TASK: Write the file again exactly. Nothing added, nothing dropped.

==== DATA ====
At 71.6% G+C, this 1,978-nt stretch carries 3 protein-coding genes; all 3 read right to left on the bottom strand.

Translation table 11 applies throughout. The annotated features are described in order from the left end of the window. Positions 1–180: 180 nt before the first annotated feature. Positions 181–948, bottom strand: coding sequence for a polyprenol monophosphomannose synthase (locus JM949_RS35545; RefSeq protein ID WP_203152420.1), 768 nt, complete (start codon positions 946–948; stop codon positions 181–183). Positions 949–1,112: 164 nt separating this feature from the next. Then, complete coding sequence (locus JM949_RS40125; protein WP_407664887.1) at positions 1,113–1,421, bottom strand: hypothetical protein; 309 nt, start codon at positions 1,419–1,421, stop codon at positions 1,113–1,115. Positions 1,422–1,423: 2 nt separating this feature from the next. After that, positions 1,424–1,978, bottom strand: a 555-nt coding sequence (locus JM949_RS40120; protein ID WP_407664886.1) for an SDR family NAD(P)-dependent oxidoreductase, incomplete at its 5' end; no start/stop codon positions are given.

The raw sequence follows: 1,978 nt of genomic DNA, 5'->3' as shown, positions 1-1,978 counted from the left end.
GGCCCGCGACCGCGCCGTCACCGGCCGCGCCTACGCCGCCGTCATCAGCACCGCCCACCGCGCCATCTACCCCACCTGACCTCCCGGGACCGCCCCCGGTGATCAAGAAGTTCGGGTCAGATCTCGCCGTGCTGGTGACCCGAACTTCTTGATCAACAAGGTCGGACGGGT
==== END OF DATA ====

At 71.6% G+C, this 1,978-nt stretch carries 3 protein-coding genes; all 3 read right to left on the bottom strand.

Translation table 11 applies throughout. The annotated features are described in order from the left end of the window. Positions 1–180: 180 nt before the first annotated feature. Positions 181–948, bottom strand: coding sequence for a polyprenol monophosphomannose synthase (locus JM949_RS35545; RefSeq protein ID WP_203152420.1), 768 nt, complete (start codon positions 946–948; stop codon positions 181–183). Positions 949–1,112: 164 nt separating this feature from the next. Then, complete coding sequence (locus JM949_RS40125; protein WP_407664887.1) at positions 1,113–1,421, bottom strand: hypothetical protein; 309 nt, start codon at positions 1,419–1,421, stop codon at positions 1,113–1,115. Positions 1,422–1,423: 2 nt separating this feature from the next. After that, positions 1,424–1,978, bottom strand: a 555-nt coding sequence (locus JM949_RS40120; protein ID WP_407664886.1) for an SDR family NAD(P)-dependent oxidoreductase, incomplete at its 5' end; no start/stop codon positions are given.

The raw sequence follows: 1,978 nt of genomic DNA, 5'->3' as shown, positions 1-1,978 counted from the left end.
GGCCCGCGACCGCGCCGTCACCGGCCGCGCCTACGCCGCCGTCATCAGCACCGCCCACCGCGCCATCTACCCCACCTGACCTCCCGGGACCGCCCCCGGTGATCAAGAAGTTCGGGTCAGATCTCGCCGTGCTGGTGACCCGAACTTCTTGATCAACAAGGTCGGACGGGT